A Perennially Modern Touch At RHS Chelsea 2019

A Perennially Modern Touch At RHS Chelsea 2019 - read more about our involvement in the wonderful Perennial Lifeline garden at the RHS Chelsea Flower Show 2019

How do you represent a lifeline? This was one of the questions facing designers Duncan Cargill and Colm Joseph, who collaborated on the Perennial Lifeline Garden in what was the first RHS Chelsea appearance for them both.

The Perennial Lifeline Garden, RHS Chelsea Flower Show 2019

Their design was chosen after a competition, run jointly by Perennial and the London College of Garden Design, found it captured the spirit of Roy Strong’s Laskett Gardens, bequeathed to Perennial in 2015, while celebrating Perennial’s position at the heart of the horticultural world.

Featuring a classical rose garden brought up to date for a more sustainable existence as a rose meadow, their design wove the roses with ornamental grasses, perennials and annuals to ensure plenty of interest through the season.

“The garden reinterprets classical principles and elements with an eye on the future,” says Duncan. “Just as Perennial has adapted over the last 180 years to help countless people in the horticulture industry manage challenging times.”

The finished Jura Grey seats looked inviting and stylish on the finished garden

Balancing the informality of the planting were hedges of varying heights, and metal screens, topiary and stone columns to conjure the impression of a classical colonnade. The stone columns, along with the paving and cantilevered stone benches, were, of course, where we came in.

“We were looking for a pale, natural stone that suited a classical style but had a contemporary look,” says Colm.

“The Jura Grey looks beautiful,” says Duncan. “We went for a stone that’s available to the general public and created something different. We took a standard size of stone and broke it down into smaller sizes, so from the 900 x 600mm we also had 900 x 400mm and 900 x 200mm.”

The original cutting list London Stone worked to to create the Mondrian-like pattern of the paving

The paving was thoughtfully laid. The paving pattern made clear a single unbroken line that ran all the way down the garden, taking the visitor deeper. The choice of paving shapes and proportions were reminiscent of Piet Mondrian’s grid-based paintings. “It fits with a modernist take on classical design,” says Duncan. It also required absolute precision in laying to maintain the effect, something carried out by Conquest Creative Spaces, using Ardex Slate Grey grout to match the Jura Limestone and make the rectilinearity a subtle layer in the design.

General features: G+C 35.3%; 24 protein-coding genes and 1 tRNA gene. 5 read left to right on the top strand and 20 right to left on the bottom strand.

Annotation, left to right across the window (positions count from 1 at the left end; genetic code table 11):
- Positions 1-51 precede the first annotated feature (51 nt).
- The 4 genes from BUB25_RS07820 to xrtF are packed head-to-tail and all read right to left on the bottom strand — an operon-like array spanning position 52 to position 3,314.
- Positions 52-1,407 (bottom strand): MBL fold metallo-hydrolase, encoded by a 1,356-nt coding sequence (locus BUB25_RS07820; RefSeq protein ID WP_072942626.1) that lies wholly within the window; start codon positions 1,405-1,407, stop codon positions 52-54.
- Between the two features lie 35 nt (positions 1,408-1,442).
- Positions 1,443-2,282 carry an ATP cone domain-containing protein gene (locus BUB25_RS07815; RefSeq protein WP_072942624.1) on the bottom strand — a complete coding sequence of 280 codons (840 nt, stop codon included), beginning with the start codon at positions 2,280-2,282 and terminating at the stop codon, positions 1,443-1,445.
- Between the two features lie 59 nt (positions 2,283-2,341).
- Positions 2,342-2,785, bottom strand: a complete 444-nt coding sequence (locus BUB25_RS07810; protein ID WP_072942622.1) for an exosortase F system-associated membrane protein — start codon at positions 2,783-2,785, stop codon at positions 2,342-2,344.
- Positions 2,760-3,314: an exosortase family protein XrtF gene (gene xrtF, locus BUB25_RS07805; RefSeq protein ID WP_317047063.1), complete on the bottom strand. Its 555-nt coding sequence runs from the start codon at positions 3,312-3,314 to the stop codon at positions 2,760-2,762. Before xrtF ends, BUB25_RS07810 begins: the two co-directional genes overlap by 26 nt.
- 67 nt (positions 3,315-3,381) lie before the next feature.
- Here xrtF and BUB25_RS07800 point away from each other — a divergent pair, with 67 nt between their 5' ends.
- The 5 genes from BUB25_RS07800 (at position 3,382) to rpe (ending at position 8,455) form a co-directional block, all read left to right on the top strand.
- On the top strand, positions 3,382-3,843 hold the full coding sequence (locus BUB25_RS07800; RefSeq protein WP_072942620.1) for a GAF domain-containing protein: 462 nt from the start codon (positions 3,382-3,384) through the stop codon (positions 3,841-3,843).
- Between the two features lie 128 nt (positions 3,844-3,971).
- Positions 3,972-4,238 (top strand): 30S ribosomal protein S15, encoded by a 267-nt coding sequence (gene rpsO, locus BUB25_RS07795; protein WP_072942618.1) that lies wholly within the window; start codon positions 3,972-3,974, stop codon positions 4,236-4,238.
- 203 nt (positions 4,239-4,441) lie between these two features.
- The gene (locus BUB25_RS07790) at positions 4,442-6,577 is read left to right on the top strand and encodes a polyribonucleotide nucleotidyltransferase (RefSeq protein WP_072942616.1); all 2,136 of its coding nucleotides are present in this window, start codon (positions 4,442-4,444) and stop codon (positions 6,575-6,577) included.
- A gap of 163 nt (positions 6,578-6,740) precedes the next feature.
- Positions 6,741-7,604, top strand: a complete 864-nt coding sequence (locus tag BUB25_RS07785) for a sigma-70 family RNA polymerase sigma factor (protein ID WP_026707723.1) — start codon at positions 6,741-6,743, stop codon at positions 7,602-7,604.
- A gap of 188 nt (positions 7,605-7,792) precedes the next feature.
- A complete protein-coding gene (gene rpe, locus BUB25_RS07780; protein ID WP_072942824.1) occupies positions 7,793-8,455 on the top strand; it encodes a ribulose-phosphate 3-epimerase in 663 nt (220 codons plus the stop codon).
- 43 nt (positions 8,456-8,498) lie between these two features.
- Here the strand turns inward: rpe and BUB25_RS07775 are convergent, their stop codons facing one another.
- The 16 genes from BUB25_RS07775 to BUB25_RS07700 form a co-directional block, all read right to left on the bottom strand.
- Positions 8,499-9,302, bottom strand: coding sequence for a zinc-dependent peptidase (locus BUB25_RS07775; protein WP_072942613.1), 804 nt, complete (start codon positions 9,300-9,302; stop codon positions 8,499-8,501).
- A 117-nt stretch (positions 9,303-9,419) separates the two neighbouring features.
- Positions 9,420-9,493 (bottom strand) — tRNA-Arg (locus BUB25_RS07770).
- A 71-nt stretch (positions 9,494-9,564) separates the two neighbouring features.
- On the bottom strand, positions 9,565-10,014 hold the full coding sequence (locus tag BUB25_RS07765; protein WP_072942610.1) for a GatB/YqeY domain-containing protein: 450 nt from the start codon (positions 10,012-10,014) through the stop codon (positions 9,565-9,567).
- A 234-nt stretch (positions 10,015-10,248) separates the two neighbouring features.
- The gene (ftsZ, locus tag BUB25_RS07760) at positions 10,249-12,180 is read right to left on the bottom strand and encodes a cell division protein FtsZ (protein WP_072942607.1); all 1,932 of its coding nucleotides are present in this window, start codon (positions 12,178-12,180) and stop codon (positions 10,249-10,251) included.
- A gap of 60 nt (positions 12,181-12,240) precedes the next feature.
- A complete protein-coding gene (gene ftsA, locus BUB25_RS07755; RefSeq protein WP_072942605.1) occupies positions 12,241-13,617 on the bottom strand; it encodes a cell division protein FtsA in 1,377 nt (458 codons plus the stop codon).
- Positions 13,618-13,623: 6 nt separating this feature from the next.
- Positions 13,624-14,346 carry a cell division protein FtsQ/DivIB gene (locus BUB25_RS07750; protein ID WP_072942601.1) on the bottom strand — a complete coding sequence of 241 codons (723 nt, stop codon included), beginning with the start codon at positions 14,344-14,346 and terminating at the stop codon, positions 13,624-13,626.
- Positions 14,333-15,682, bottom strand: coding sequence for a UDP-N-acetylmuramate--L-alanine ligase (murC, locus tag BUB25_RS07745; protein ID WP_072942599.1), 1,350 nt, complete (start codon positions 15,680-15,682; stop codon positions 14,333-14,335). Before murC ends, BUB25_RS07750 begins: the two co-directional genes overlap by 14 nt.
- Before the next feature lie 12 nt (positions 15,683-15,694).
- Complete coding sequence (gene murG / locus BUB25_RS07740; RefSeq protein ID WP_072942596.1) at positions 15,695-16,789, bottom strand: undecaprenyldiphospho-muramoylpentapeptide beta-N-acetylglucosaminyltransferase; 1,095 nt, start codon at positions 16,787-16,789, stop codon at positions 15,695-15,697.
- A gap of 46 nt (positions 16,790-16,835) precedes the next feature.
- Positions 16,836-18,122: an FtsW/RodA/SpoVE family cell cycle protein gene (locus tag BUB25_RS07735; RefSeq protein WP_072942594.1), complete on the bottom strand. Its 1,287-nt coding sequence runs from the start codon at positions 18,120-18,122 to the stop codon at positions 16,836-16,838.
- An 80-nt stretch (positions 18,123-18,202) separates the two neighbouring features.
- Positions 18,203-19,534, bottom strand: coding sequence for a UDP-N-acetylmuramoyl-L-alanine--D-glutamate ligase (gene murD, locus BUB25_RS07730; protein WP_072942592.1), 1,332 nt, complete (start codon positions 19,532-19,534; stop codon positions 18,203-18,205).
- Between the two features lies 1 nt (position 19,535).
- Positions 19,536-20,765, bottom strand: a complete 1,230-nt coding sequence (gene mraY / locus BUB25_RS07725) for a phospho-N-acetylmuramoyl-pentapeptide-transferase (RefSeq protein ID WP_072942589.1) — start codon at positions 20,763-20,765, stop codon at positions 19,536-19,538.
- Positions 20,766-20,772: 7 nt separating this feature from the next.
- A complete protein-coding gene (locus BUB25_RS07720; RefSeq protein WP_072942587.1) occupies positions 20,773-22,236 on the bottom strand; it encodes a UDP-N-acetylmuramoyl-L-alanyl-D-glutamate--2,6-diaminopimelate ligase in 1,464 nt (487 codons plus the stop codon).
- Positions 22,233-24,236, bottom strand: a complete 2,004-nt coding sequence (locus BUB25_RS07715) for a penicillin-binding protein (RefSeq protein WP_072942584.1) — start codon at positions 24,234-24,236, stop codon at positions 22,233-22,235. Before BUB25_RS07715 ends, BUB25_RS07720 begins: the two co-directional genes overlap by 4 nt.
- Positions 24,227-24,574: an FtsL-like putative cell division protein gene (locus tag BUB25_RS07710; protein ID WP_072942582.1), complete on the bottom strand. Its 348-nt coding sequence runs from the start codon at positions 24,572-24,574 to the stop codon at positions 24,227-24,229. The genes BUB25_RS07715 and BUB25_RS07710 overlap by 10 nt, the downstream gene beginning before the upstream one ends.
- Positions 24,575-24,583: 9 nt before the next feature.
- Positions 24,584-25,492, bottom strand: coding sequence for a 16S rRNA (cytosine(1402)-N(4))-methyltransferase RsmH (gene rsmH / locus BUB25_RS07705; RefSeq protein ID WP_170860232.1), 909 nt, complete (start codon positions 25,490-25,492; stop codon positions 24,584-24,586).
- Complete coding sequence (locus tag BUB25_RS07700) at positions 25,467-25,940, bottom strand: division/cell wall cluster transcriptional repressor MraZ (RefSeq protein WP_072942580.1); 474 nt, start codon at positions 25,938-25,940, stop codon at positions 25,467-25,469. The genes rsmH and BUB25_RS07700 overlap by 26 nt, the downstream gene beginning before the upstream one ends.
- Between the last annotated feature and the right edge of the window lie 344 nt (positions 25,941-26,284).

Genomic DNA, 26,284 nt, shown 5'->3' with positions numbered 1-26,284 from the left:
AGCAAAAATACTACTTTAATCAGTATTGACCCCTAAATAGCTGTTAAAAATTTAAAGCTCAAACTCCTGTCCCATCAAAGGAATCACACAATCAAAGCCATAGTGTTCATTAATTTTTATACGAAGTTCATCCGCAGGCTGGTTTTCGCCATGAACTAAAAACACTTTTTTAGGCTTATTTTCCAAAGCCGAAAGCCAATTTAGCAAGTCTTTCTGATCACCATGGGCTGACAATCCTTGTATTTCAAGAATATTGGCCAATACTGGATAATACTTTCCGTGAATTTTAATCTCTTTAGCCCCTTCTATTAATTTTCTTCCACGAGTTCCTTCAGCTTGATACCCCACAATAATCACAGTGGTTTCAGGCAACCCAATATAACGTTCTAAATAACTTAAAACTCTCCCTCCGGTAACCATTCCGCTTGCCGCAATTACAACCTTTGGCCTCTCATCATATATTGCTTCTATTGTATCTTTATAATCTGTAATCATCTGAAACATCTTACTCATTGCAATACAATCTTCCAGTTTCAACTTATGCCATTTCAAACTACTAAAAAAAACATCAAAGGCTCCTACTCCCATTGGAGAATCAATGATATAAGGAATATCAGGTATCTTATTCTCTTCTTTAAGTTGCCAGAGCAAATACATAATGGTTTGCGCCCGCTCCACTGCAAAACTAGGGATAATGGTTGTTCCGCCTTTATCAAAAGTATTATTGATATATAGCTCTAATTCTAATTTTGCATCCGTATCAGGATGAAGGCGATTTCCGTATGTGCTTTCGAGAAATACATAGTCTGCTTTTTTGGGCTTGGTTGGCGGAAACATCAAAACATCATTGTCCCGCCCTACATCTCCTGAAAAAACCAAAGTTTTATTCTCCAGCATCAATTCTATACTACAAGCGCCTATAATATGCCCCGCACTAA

Of course, there are always a few extras, and this was actually highly bespoke paving with a total of 47 different sizes cut at our Bespoke Stone Centre.

The garden had plenty of interesting areas and features to entice the public - who were able to walk through the garden

For the benches and columns, the initial plan was to create them using 900 x 600mm pavers. “But we wanted to avoid joins,” explains Design Project Manager Piotr Przytula, “so that when put together they’d look like one solid piece of stone. So we had a discussion with Gavin [one of London Stone’s founding directors] and ordered a big scant which we cut into pieces.”

Also required was the cutting of the rebate in the benches for the steel inlays that echo the geometrical slits in the steel screens. “The first couple of pieces were tricky to set up on the machine,” explains Piotr. “This was because the grooves needed to be a little bigger and deep enough to allow for the inlays.”

The steel inlays were inserted at our workshop and it was slightly unnerving as normally we’d wait for them to arrive so that we could make our own measurements before cutting the stone. However, a delay meant that we relied on the measurements from the designers. We needn’t have worried, though; they were perfect.

The seating was created at London Stone Bespoke Stone Centre

In case you’re wondering how it all holds together, we can reveal that beneath the serene, smooth surface are steel structures put together by Conquest, to which are fixed 13mm Marmox boards. To these the limestone (the largest slab being 2.4m high) was fixed with silicone adhesive, while the mitred joints on the corners were filled with epoxy glue and then given a pencil-round profile. This was carried out at our Bespoke Stone Centre and creating something in this format on such a scale was a first for us. As you can imagine, the structures were extremely large and heavy, so an important part of the job was working out how to transport them to Chelsea without damage. They all arrived on time and intact. It pays to have an experienced team, and that’s just what we have.

The result, we think you’ll agree, is an inviting geometry that acts as a steady structure against which the shapes of the planting stand out. The neutral colours - T-washed galvanised steel (“We wanted the metal to be lead,” says Duncan, “but the cost was breath-taking.”) and Jura Grey Limestone - gave the colours a starring role.

The garden was awarded a well-deserved Silver Gilt medal at the show

And in case you haven’t spotted it, the lifeline that Perennial offers to the people it supports was represented by a modern rill that flowed through the garden.

Perennial is one of our charity partners, so we were particularly pleased to see their garden receive Silver Gilt. “London Stone were really brilliant to work with; generous with their time and support and always available to discuss the project,” says Colm.

Thank you, Colm. We were delighted to be able to contribute and many congratulations to you both.

By London Stone Blog | Published 30th May 2019
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